Greg Mulcahy

He knew one day he would be so happy he would not know what to do.

She said he did not understand the satisfaction in solving a problem.

The devil of course could laugh in his ear sounding exactly as someone he knew though the laugh was akin to speech.

She wrote him a letter.

The letter she wrote him, he thought, on a little scrap of paper, something that could blow away—blown as a leaf might be.

I desire nothing of you, she wrote.

He believed for all that she had not put much effort into it. This writing on scraps was supposed to make him think something about her, to give an impression of her, but he did not know what the impression was supposed to be and why not write on a paper bag or an old wrapper if it came to that.

She said little things on her little paper as she had said little things at the house when she was at the house. He had once watched her as she watched TV. Some guy was interviewed. He asked who the guy was. She said you don't know as though she were amazed.

The guy was a famous arctic adventurer who went to the arctic and took photographs of the arctic and the arctic life and went on arctic expeditions and on them did arctic experiments. Somehow the guy was able to make a lot of money out of all this, but she could not confidently explain how the guy actually got the money.

He had not known there were still arctic adventurers. In the past, sure, everyone had heard of that. But he thought the occupation was by now over. Done. Obsolete.

She looked at him like he was an idiot.

He had attended the school of arts and letters though he would never bring that up.

I don't want to be unhappy, she'd said.

Really what was there to see in the arctic that was not already captured on film.

Not like the guy was a scientist or anthropologist. Not a real one.

Don't you want to live in a marketed location, she'd said. Not then. Another time.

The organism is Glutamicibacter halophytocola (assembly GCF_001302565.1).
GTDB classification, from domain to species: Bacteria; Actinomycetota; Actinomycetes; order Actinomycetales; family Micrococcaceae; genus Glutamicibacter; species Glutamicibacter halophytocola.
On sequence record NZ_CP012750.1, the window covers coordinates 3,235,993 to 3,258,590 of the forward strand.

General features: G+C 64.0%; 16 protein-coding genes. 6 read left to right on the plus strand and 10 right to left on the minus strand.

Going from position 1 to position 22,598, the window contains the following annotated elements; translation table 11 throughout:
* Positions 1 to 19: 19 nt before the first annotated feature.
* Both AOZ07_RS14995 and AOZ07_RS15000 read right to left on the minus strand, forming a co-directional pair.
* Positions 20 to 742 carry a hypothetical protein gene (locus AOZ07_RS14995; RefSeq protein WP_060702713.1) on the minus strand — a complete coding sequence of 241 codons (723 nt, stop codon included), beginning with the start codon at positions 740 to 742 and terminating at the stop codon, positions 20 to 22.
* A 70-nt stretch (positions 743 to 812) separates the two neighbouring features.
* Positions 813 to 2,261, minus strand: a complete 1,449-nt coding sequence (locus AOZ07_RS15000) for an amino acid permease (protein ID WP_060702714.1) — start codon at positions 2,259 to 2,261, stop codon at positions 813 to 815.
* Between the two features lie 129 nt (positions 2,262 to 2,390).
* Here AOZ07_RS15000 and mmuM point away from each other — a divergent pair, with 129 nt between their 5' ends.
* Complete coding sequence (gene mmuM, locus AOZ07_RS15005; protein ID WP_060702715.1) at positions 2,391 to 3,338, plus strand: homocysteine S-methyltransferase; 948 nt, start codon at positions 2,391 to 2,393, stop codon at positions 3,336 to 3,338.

He was in the car when an old song came on and he shivered. From emotion or nausea he did not know.

Now, he could not know what difference it made.

The end of difference. Happened eventually or was happening now.

Happened to everyone.

Maybe a ritual could help as in other countries or cultures where costume or gesture meant something. The meaning of, for example, a certain hat might be filled with significance. He had nothing like that. He had her commentary on a scrap. Few lines of ink. He could do the same. As much. Get a piece of paper and draw her, maybe, a sketch or picture.

Shivering. Ridiculous.

Shivered at the movie the last time he'd gone, but that had nothing to do with emotion or the past; it was cold in there was all. The movie wasn't even about the past; the movie was about the future when almost everyone was dead and the few survivors struggled adventurously to survive. A lot of that going around lately.

He knew better.

There would be no great catastrophe—not for everyone. For some, the ones who had it now or would have it soon, but not for him. Not in his subdivision. For him, the dull work of the everyday. Ice might melt and bears might drown and explorers might need new occupations, but he would be here with the little things—the scraps—of what his life had been or he had wanted it to be.

Greg Mulcahy is the author of two collections of stories—Out of Work, and Carbine—and a novel, Constellation.

Read more of his work in the archive.

Detail of art on main page courtesy of Thiago Fonseca.

w i g · l e a F               12-03-11                                [home]